Sunday, 30 September 2018

Cunning nest builders

High in my list of favourite nests are those of the Varied Sittella Daphoenositta chrysoptera. I remember wanting to see one since schooldays when I first saw a photograph of a nest, then when I visited Australia I wasn't disappointed. They are extremely craftily built and difficult to see, but last week I heard these birds busy in a tree above me, and there was another.

Sittellas are cooperative breeders, where there is one breeding pair and up to several helpers. The breeding female incubates the eggs, and broods the chicks; the others help by providing food, defending the contents from predators and of course, as seen here, they aid in the building of the nest.

The nest is constructed with spiders web and strips or flecks of paper-thin bark.

Their nests are typically set in the upright fork of a dead bark-less branch.

The birds deftly layer the material to fit within the fork and mold the bark flakes to flow with the contours of the branch.

All that material has to be shaped just right to fit the incubating bird, so I think this is the breeding female turning about on the nest.

Some of the birds came in with rather large beak-fulls of nest material.

Sittellas always land on branches in an upright pose.

Although they seem to prefer to walk down the branch to the nest.

Yet another shuffle to get it all into shape, then repeat.

Monday, 24 September 2018

Spring at last 
common and not so common, all welcome

My blog has been quiet for quite a while recently, a reflection of not inactivity but the opposite - high activity. Since migrating back south to Canberra in July I have been doing something in the field most days, and desk-work most evenings. I find that when I am busy I have less time to write up the blog, so readers, please be patient if you do not see anything new for long periods.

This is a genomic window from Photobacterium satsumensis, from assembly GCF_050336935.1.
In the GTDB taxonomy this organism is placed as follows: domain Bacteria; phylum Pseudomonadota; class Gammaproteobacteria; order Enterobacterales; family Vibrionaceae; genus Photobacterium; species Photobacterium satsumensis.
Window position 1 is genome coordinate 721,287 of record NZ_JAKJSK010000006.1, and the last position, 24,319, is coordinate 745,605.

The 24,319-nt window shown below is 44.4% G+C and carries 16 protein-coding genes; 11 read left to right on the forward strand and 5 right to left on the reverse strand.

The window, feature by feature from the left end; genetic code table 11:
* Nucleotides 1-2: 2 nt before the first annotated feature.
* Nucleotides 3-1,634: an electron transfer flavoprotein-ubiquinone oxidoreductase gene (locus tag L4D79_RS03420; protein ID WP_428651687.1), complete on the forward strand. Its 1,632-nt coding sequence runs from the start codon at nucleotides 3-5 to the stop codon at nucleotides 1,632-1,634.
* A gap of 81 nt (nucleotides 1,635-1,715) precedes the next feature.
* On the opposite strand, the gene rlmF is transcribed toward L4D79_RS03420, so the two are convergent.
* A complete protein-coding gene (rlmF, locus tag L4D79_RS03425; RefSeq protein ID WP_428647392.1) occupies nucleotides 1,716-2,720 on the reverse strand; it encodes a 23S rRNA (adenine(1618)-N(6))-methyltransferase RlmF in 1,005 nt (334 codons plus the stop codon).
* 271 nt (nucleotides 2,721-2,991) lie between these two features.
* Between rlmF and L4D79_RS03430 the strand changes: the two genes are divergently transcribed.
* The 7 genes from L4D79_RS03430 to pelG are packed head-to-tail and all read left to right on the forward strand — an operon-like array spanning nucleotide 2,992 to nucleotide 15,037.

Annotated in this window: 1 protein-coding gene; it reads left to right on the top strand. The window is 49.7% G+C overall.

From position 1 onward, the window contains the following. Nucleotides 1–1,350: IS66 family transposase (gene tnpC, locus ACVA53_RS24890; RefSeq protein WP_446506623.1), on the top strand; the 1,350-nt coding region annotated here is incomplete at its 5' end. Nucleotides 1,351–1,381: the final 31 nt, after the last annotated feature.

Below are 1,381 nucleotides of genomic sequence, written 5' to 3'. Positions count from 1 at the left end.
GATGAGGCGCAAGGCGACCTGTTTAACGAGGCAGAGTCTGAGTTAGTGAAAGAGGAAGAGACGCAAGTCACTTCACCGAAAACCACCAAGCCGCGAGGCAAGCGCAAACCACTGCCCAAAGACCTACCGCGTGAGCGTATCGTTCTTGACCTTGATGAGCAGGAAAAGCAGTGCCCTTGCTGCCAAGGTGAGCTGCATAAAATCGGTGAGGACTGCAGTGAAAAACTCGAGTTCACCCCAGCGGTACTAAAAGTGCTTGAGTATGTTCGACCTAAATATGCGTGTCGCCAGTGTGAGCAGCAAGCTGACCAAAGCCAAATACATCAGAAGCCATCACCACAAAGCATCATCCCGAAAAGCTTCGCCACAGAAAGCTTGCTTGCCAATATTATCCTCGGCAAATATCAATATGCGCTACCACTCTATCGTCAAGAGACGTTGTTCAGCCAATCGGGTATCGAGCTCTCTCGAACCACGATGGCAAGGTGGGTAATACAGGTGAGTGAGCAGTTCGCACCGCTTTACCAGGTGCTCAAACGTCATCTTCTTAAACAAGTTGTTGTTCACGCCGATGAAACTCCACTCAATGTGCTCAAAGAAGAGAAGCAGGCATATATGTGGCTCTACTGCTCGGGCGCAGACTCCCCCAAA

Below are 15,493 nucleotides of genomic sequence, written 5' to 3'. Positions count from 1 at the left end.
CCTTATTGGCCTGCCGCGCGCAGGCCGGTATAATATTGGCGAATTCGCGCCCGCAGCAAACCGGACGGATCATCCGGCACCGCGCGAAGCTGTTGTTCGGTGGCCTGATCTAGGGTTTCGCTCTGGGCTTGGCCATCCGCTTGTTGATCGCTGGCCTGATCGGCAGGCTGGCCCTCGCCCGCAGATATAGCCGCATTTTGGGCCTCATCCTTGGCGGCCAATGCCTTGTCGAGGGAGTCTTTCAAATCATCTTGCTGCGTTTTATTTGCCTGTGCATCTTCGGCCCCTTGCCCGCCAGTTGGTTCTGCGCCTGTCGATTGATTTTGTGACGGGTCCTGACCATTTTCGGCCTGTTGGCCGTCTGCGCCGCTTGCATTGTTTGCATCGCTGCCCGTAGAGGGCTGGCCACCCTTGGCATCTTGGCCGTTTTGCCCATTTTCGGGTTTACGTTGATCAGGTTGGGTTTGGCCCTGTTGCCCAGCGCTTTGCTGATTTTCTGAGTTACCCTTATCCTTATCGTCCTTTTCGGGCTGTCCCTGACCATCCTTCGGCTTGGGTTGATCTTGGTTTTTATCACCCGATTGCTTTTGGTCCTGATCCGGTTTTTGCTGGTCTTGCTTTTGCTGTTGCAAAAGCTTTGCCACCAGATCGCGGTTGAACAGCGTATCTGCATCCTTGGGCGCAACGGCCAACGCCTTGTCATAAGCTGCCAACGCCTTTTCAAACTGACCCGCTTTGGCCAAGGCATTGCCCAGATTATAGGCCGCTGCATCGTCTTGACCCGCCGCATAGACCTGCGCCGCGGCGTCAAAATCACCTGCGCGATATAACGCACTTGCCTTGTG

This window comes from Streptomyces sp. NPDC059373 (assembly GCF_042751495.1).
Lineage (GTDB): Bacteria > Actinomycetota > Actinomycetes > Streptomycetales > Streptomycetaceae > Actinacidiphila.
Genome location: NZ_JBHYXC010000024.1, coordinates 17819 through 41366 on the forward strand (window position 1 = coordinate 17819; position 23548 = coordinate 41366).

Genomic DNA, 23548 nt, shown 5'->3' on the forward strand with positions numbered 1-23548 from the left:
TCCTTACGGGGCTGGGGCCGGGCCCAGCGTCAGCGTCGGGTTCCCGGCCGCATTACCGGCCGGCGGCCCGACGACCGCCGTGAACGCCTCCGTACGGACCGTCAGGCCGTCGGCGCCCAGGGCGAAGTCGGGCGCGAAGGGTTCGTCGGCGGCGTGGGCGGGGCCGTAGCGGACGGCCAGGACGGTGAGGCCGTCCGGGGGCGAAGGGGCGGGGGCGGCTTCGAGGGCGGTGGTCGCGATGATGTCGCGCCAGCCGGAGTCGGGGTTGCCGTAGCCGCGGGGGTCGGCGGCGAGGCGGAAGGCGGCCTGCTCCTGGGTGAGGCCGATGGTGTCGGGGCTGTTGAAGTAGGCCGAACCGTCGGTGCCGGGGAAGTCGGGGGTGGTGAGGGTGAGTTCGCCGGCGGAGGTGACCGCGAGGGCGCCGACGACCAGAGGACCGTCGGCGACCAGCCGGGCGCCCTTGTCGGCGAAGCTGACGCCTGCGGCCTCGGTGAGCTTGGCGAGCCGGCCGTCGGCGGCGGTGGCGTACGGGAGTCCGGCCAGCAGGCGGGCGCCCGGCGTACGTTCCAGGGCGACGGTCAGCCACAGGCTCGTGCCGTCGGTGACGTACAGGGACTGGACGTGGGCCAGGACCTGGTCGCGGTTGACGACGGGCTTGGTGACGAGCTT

In a very brief summary, I arrived back in Canberra to a long cold dry winter which has dragged on into a long slow, cold, dry spring. At last the weather has warmed, it still hasn't really rained, although blossom is out, butterflies and dragonflies are flying and the birds are nesting.

This Bearded Dragon was basking on top of a cut tree limb yesterday, although the sky was overcast and it looked rather slow, as if not very warmed up. I took these shots in late afternoon, when they would usually be active and quick to react to approach. Although these are long-lens shots and I didn't disturb it.

I am always captivated by how Bearded Dragons' scales fit around their faces, each one, from the spines on the neck, to the lips and those amazing eyelids. Beautiful.

Bearded Dragons are common in the Canberra woodlands and they are a sure sign of spring. Much less common, in fact very rare at local, national and international scales is the Canberra Spider Orchid Arachnorchis actensis. This plant is critically endangered as it is only known from the Australian Capital Territory and only from three sites there. The bush is still very dry with very few plants of any sort throwing up fresh shoots, yet a group of these orchids, only several cm tall, were stretching up from the stony forest floor yesterday. rare jewels indeed. But it is not their rarity that appeals to me, it is their form, like that of the dragon, each flower part is beautifully formed.

Welcome back Spring.